"We all loved him," his 84-year-old daughter Daphne Edinger told The Associated Press. "It's going to be sad to think of him not being here any longer, but that's the way things go."
He usually told the curious that the secret to a long life was simply to "keep breathing." Sometimes, he chalked up his longevity to cod liver oil. But his children say in his heart, he believed it was the love of his family that kept him going for so many years.
"His family was the most important thing in his life," his other daughter, Anne Pow, told the AP in a March 2010 interview. "It was a good way to grow up, you know. Very reassuring."
Choules was born March 3, 1901, in the small British town of Pershore, Worcestershire, one of seven children. As a child, he was told his mother had died — a lie meant to cover a more painful truth: She left when he was 5 to pursue an acting career. The abandonment affected him profoundly, Pow said, and he grew up determined to create a happy home for his own children.
In his autobiography, "The Last of the Last," he remembered the day the first motor car drove through town, an event that brought all the villagers outside to watch. He remembered when a packet of cigarettes cost a penny. He remembered learning to surf off the coast of South Africa, and how strange he found it that black locals were forced to use a separate beach from whites.
World War I was raging when Choules began training with the British Royal Navy, just one month after he turned 14. In 1917, he joined the battleship HMS Revenge, from which he watched the 1918 surrender of the German High Seas Fleet, the main battle fleet of the German Navy during the war.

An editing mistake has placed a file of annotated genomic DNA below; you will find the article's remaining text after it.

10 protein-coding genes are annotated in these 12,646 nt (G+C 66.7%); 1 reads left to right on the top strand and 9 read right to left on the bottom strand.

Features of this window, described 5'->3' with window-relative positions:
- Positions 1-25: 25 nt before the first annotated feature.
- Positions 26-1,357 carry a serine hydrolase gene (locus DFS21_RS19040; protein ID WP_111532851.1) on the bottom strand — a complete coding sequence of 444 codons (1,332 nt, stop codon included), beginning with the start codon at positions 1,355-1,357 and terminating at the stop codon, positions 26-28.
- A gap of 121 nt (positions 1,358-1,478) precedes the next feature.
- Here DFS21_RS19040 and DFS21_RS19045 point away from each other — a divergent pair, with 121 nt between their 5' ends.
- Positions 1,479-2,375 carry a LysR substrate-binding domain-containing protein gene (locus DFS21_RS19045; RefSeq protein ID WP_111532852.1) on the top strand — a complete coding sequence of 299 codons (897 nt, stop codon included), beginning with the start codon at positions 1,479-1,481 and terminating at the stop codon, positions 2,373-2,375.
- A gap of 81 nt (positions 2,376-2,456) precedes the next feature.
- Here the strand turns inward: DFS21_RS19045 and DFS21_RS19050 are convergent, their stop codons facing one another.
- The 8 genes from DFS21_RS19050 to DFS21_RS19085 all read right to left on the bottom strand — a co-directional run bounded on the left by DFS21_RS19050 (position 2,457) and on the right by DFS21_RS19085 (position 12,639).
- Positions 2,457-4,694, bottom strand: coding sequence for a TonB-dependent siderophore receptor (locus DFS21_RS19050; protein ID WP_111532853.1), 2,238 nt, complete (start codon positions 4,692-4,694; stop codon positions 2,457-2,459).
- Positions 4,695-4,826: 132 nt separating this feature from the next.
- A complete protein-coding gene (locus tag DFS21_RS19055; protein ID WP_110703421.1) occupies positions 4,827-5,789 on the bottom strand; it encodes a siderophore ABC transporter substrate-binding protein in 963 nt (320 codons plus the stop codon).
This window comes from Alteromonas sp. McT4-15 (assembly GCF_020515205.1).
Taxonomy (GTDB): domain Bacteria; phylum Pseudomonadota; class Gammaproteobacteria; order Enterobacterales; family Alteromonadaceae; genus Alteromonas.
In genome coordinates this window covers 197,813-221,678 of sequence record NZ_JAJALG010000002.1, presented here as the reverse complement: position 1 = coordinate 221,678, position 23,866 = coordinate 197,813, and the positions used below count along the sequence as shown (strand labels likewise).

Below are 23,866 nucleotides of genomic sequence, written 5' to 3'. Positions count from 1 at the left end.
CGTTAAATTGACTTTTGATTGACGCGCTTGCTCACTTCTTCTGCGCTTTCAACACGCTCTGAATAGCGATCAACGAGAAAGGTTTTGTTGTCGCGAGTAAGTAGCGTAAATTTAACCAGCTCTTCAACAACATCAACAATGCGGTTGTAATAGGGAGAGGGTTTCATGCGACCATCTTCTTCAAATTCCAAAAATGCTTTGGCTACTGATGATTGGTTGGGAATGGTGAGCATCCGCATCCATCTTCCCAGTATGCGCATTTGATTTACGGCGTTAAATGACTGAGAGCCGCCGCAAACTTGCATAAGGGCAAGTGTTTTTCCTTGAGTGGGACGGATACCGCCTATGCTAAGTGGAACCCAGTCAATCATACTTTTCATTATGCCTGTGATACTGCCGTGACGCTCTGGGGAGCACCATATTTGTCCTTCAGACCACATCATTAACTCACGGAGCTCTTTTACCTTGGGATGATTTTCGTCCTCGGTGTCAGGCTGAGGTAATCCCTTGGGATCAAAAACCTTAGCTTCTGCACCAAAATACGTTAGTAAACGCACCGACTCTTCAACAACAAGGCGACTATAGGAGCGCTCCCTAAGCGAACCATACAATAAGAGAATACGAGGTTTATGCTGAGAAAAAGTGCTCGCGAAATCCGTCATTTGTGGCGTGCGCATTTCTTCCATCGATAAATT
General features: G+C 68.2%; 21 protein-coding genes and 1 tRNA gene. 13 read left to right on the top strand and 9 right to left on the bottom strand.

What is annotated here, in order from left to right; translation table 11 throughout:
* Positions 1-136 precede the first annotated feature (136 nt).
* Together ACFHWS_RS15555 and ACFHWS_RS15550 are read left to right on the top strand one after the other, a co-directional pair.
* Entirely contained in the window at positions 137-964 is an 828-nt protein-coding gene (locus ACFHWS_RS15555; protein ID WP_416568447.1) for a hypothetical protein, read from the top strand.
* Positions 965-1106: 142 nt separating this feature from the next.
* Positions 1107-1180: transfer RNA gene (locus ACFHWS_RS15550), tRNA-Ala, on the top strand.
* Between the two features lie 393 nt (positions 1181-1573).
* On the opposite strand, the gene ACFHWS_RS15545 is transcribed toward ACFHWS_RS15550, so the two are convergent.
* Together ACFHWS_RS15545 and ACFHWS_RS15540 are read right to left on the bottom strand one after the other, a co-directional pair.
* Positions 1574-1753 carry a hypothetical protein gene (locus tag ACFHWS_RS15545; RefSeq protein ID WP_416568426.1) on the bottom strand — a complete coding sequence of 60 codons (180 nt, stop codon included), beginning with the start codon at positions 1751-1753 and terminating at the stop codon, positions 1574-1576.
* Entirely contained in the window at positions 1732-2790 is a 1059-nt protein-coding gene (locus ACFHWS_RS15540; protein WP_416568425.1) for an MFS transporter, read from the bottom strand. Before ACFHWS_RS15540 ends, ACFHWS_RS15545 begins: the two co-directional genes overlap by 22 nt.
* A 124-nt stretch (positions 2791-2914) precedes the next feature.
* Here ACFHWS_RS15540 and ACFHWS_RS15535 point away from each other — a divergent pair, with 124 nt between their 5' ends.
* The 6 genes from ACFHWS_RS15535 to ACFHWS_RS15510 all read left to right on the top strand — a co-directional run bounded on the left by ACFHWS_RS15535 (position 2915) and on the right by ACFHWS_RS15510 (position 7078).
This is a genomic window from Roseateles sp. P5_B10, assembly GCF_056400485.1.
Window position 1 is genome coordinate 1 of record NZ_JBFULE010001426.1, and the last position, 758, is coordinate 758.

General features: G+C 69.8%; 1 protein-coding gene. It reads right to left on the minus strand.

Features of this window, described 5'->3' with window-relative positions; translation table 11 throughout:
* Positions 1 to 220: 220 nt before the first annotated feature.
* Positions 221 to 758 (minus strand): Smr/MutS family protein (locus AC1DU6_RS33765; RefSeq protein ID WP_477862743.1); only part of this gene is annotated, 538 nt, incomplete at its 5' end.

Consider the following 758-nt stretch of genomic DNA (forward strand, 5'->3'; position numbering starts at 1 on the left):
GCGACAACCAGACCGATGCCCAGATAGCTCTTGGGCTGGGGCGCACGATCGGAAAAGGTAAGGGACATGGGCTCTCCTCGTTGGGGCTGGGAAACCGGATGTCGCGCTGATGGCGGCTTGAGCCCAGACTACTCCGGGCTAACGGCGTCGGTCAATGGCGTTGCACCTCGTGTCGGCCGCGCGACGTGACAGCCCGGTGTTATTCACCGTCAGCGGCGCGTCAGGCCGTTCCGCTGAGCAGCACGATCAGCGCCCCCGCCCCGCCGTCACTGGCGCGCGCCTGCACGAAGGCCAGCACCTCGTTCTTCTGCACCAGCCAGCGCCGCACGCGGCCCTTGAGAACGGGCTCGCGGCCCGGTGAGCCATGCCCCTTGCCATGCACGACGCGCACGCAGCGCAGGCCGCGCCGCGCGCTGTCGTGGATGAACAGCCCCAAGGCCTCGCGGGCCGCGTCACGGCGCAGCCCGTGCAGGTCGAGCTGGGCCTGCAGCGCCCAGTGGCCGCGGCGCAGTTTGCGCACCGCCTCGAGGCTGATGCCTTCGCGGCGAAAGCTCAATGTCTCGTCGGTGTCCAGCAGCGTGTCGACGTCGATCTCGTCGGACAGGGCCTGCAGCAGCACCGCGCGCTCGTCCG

"There was no sign of fight left in the Germans as they came out of the mist at about 10 a.m.," Choules wrote in his autobiography. The German flag, he recalled, was hauled down at sunset. "So ended the most momentous day in the annals of naval warfare," he wrote. "A fleet of ships surrendered without firing a shot."
Choules and another Briton, Florence Green, became the war's last known surviving service members after the death of American Frank Buckles in February, according to the Order of the First World War, a U.S.-based group that tracks veterans.
Choules was the last known surviving combatant of the war. Green, who turned 110 in February, served as a waitress in the Women's Royal Air Force.
Despite the fame he achieved because of his military service, Choules grew to become a pacifist who was uncomfortable with anything that glorified war. He disagreed with the celebration of Anzac Day, Australia's most important war memorial holiday, and refused to march in parades held each year to commemorate the holiday.
"He always said that the old men make the decisions that send the young men into war," said his son Adrian Choules."He used to say, if it was the other way around, and the old ... were off fighting, then there would never be any wars," Choules told local media.
During World War II, he was the acting torpedo officer in Fremantle, Western Australia, and chief demolition officer for the western side of the Australian continent. Choules disposed of the first mine to wash ashore in Australia during the war.
He later transferred to the Naval Dockyard Police and remained in the service until his retirement in 1956.
In his 80s, he took a creative writing course at the urging of his children and decided to record his memoirs for his family. The memoirs formed the basis of his autobiography, which was finally published three decades later in 2009. He would cite the book as one of his greatest achievements.
Still, the aging process took its toll, and in recent years, he grew blind and nearly deaf. Despite that, his children say he retained his cheerful spirit and positive outlook on life. "I had a pretty poor start," he told the ABC in November 2009. "But I had a good finish."